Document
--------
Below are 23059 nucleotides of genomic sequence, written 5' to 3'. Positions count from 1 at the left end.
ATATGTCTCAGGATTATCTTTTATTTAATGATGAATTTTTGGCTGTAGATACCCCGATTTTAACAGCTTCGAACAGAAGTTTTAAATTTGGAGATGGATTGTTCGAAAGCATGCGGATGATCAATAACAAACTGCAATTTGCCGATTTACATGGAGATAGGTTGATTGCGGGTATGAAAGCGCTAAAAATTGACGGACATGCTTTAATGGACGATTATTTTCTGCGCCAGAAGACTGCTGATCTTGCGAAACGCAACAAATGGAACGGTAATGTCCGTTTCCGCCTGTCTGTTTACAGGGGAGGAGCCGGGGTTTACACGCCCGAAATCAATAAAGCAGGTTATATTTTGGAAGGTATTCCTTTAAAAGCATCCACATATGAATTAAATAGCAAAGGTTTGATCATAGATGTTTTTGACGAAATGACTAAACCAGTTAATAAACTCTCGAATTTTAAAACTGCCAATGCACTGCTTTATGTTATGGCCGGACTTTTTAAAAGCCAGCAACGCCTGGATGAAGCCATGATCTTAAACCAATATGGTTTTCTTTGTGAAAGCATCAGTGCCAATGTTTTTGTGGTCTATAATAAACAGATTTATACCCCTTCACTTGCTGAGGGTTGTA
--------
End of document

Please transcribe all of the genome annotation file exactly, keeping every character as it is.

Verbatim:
Below are 23059 nucleotides of genomic sequence, written 5' to 3'. Positions count from 1 at the left end.
ATATGTCTCAGGATTATCTTTTATTTAATGATGAATTTTTGGCTGTAGATACCCCGATTTTAACAGCTTCGAACAGAAGTTTTAAATTTGGAGATGGATTGTTCGAAAGCATGCGGATGATCAATAACAAACTGCAATTTGCCGATTTACATGGAGATAGGTTGATTGCGGGTATGAAAGCGCTAAAAATTGACGGACATGCTTTAATGGACGATTATTTTCTGCGCCAGAAGACTGCTGATCTTGCGAAACGCAACAAATGGAACGGTAATGTCCGTTTCCGCCTGTCTGTTTACAGGGGAGGAGCCGGGGTTTACACGCCCGAAATCAATAAAGCAGGTTATATTTTGGAAGGTATTCCTTTAAAAGCATCCACATATGAATTAAATAGCAAAGGTTTGATCATAGATGTTTTTGACGAAATGACTAAACCAGTTAATAAACTCTCGAATTTTAAAACTGCCAATGCACTGCTTTATGTTATGGCCGGACTTTTTAAAAGCCAGCAACGCCTGGATGAAGCCATGATCTTAAACCAATATGGTTTTCTTTGTGAAAGCATCAGTGCCAATGTTTTTGTGGTCTATAATAAACAGATTTATACCCCTTCACTTGCTGAGGGTTGTA